I did feel like there was the shadow of Reagan over the film. But maybe that’s my interpretation of it, looking back at it as someone who wasn’t alive then.
Possibly. In the story there aren’t many details, there’s no father, there’s no town, and there’s a lot for the reader to fill in, so in a way, it was an easy story to adapt. Joyce Carol Oates suggests with a sentence here and there what would become whole scenes in the film. Most of the story is Connie’s confrontation with Arnold Friend, which we changed very little of, although Treat [Williams] changed some of it. He didn’t want to say what Arnold says in the story, “If you don’t come out I’ll burn your house down.” He changed it to “What if I burned your house down?” It fits in more with the way he was playing Arnold. Do you know how I found Treat Williams? He went to The Kent School. He was roommates with the man who became head of the school, Father [Richardson] Dick Schell. I was talking to Dick, we were rather friendly, and when he mentioned his former roommate Treat Williams I said, “Oh I’d love to cast him as this character.” So hurray for Litchfield County!
I read Laura Dern was discovered on the beach in California.
Yes, my producer was on the phone with a woman who lived on Malibu Colony Beach, complaining about how we hadn’t found anyone to play Connie. And this woman said, “I know her.” She was acting as if Connie the character was a real person. She said, “She’s walking by my window right now.” It was very odd. But the girl was Laura Dern. So I called Laura to set up an audition, and on her answering machine was playing the song that’s in the script, “Handy Man” by James Taylor. There’s another coincidence. James at that time was living in Kent. This was a Kent production. That’s why I’m happy to come back and talk there. James Taylor was a neighbor, he came by our house one night for dinner. He knew Tom and I were writing a script and were excited about it. He asked to read it and he came back the next night and said, “I want to be part of this, I want to write music for it.” I was very fortunate with all these connections, and then Laura was perfect.
She’s a great reactor on screen, you can read so much into her face during that very long scene she does with Treat Williams.
I have no idea how she does it, but she’s very in the moment. Treat was very active at that point, he was booking a lot of film jobs, so he could only give us one week of his time. We ran out of time and we still had to film the close-ups of Laura behind the screen door. Treat had left, so I read off-camera for Laura. She could have performed with a lamppost.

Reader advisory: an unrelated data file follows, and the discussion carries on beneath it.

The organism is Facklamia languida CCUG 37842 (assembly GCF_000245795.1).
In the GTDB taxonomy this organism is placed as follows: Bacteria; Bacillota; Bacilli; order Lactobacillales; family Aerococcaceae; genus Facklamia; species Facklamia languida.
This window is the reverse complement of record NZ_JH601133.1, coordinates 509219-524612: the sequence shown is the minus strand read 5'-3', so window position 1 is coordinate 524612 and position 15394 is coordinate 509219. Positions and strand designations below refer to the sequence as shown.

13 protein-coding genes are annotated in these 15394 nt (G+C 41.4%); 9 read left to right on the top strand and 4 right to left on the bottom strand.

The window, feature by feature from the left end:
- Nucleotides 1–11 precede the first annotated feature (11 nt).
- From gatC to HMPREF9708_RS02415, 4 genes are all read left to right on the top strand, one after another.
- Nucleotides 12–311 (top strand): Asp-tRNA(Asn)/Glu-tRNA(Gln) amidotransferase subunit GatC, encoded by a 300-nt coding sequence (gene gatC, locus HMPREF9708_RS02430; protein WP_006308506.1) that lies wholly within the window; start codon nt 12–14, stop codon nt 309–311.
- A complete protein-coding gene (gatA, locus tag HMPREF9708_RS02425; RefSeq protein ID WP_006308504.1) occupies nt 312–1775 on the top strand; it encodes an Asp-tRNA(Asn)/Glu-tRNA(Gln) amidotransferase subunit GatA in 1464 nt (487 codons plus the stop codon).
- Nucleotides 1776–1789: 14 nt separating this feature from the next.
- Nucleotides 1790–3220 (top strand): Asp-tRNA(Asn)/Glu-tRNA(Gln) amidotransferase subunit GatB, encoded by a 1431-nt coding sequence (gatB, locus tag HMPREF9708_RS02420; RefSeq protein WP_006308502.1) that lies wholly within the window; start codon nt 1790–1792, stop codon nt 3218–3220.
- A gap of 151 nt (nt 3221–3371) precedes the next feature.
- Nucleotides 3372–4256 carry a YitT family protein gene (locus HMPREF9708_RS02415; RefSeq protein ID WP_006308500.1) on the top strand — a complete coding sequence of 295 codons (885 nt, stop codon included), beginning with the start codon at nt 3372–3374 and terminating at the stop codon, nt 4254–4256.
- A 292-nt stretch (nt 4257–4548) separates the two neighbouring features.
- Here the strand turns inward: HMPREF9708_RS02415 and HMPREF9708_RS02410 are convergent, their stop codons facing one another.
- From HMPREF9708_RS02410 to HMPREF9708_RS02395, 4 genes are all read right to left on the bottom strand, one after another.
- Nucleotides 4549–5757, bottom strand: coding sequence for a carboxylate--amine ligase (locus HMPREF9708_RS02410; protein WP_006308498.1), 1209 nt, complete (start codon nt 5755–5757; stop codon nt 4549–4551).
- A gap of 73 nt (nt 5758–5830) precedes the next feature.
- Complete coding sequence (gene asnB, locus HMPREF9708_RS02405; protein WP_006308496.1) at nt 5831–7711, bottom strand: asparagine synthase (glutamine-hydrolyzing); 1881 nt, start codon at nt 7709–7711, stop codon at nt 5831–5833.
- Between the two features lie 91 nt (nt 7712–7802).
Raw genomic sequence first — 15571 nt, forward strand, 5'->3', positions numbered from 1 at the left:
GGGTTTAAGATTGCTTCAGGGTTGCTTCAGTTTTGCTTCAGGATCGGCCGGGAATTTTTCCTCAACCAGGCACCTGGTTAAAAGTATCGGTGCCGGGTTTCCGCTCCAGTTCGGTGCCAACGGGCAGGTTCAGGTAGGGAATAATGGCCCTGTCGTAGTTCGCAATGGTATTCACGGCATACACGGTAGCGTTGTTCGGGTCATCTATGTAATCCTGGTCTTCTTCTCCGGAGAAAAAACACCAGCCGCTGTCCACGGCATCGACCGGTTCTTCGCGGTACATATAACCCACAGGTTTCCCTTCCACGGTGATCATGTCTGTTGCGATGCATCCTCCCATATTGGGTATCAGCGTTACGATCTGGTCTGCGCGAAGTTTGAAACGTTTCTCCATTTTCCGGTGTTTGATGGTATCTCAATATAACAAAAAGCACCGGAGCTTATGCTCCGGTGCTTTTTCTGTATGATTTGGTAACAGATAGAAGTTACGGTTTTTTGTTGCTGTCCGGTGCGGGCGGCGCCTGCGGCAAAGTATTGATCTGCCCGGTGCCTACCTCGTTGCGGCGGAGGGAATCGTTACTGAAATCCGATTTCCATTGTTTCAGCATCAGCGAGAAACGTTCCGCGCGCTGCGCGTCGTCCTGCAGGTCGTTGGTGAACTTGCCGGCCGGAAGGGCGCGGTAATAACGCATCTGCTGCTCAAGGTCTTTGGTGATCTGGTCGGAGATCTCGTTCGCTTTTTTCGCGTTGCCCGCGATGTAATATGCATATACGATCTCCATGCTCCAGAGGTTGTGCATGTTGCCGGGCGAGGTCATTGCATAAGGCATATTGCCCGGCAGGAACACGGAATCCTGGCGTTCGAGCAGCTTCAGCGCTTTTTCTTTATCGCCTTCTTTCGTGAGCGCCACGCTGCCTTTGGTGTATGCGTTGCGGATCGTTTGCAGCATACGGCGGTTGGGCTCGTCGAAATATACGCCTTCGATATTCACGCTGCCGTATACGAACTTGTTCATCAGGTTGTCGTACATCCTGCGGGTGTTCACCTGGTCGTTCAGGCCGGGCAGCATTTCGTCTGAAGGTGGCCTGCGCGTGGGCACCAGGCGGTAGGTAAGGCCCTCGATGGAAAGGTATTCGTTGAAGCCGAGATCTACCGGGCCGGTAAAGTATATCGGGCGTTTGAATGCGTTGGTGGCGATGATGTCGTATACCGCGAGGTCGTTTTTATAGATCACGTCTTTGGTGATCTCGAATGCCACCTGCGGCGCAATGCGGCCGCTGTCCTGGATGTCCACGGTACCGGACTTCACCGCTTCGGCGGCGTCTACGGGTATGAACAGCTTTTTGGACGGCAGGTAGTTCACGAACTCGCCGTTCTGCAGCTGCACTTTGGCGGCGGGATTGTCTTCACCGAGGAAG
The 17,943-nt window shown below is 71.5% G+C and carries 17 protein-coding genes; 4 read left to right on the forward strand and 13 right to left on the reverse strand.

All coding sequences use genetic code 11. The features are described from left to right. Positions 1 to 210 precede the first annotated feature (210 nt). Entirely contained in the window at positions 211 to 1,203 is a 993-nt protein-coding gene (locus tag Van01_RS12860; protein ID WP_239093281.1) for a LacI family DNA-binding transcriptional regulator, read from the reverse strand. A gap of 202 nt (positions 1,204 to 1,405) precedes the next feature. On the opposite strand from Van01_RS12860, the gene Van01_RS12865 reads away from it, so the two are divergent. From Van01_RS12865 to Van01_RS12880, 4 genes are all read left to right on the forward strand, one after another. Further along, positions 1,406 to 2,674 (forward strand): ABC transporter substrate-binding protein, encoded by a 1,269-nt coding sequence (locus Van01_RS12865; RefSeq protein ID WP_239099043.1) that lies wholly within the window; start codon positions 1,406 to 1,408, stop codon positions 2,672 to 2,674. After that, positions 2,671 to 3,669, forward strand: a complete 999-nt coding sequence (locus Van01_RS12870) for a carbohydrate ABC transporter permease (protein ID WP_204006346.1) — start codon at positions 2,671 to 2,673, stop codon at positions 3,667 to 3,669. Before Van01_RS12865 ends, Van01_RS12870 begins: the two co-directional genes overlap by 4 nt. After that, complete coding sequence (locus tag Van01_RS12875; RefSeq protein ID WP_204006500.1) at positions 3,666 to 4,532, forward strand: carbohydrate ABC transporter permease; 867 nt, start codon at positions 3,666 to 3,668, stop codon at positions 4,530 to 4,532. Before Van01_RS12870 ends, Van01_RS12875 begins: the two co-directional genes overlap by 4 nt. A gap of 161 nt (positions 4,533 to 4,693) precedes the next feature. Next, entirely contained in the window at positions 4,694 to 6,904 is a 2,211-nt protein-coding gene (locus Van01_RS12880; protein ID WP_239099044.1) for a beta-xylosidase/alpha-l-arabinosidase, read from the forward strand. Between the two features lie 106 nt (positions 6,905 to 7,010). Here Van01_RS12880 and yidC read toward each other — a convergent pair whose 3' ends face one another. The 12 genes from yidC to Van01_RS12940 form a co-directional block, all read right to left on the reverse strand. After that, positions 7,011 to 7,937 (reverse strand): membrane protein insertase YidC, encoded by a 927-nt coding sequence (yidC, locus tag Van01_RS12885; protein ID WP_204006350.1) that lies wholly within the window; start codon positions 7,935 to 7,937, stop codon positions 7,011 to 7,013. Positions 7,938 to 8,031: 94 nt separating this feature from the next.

You would never know that watching.
You could never tell in a million years.
You had a screening of "Smooth Talk" recently and another coming up on Nov. 20 at Film Forum in New York.
There’s a film festival where I live in Charlottesville called The Virginia Film Festival and they showed it the other night. For me, it was a big night, and it was a big audience. I think the reaction was bigger than ever. People were, I can’t say awestruck, that’s so ridiculous, but I felt the audience was really knocked out about it.
There have been other adaptations of Joyce Carol Oates' work since "Smooth Talk," including some French films like "The Double Lover" by François Ozon, but you were one of the first.
And now there’s "Blonde" that’s just come out on Netflix.
I was going to ask you about that.
Have you seen it?
I have. You had your own adaptation of the book.
CBS did a miniseries of "Blonde" in 2001. I wasn’t involved with the script writing, but I directed and we did have a terrific cast. It’s strange now that the new “Blonde” has come out, and I’ve been doing interviews. People want to know what I thought of it, and I’m not very eager to say. I was told it would be really good publicity because Hollywood Reporter wanted to interview me, but I said I don’t want to say negative things about it and I didn't want to see it. [Andrew Dominik] has been trying to make “Blonde” for 10 years, and I sympathize with that. I finally… got talked into it. So I watched the new “Blonde” the night before the Hollywood Reporter interview, but I managed to avoid saying what I really thought. I don’t like saying negative things about another director. I wouldn’t want anyone to do it to me.
Dominik's film has been controversial with critics, some have written it feels exploitative of its female character When it came to your adaptations of Joyce Carol Oates' work, do you think there was something about having a female director adapt a female author’s fiction?
My husband Tom, who unfortunately died a while back — we shared in conceiving the scenes, but he did the actual dialogue writing. He would always surprise me, with things I never would have thought of. When Tom died The New York Times did an obit, and they called Laura to ask what it was like working with him. I’ll misquote her, but she said something like, “Here was this 50-year-old male MIT professor telling me what it was like to be a teenage girl... And he was so wonderful and so able to help me with this role.” That was the biggest compliment Tom could have gotten. I don’t feel my being a woman had to do with anything, it was working with Tom, that was the world we wanted to create.
Joyce Chopra will discuss her book “Lady Director: Adventures in Hollywood, Television and Beyond” on Nov. 18 at House of Books in Kent, Conn.